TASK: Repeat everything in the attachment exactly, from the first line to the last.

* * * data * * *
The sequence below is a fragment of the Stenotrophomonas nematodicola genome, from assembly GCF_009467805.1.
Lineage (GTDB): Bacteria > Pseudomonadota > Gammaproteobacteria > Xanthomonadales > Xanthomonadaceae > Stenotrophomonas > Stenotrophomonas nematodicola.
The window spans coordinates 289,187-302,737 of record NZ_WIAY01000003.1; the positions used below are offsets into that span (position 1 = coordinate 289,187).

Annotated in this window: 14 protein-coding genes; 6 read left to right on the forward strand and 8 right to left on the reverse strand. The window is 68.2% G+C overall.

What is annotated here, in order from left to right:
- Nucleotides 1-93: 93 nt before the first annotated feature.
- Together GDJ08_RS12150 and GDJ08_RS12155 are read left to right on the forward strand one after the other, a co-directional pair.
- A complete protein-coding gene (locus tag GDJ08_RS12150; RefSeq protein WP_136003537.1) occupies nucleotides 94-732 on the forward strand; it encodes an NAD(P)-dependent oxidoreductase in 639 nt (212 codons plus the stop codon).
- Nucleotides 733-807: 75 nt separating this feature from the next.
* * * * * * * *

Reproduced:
The sequence below is a fragment of the Stenotrophomonas nematodicola genome, from assembly GCF_009467805.1.
Lineage (GTDB): Bacteria > Pseudomonadota > Gammaproteobacteria > Xanthomonadales > Xanthomonadaceae > Stenotrophomonas > Stenotrophomonas nematodicola.
The window spans coordinates 289,187-302,737 of record NZ_WIAY01000003.1; the positions used below are offsets into that span (position 1 = coordinate 289,187).

Annotated in this window: 14 protein-coding genes; 6 read left to right on the forward strand and 8 right to left on the reverse strand. The window is 68.2% G+C overall.

What is annotated here, in order from left to right:
- Nucleotides 1-93: 93 nt before the first annotated feature.
- Together GDJ08_RS12150 and GDJ08_RS12155 are read left to right on the forward strand one after the other, a co-directional pair.
- A complete protein-coding gene (locus tag GDJ08_RS12150; RefSeq protein WP_136003537.1) occupies nucleotides 94-732 on the forward strand; it encodes an NAD(P)-dependent oxidoreductase in 639 nt (212 codons plus the stop codon).
- Nucleotides 733-807: 75 nt separating this feature from the next.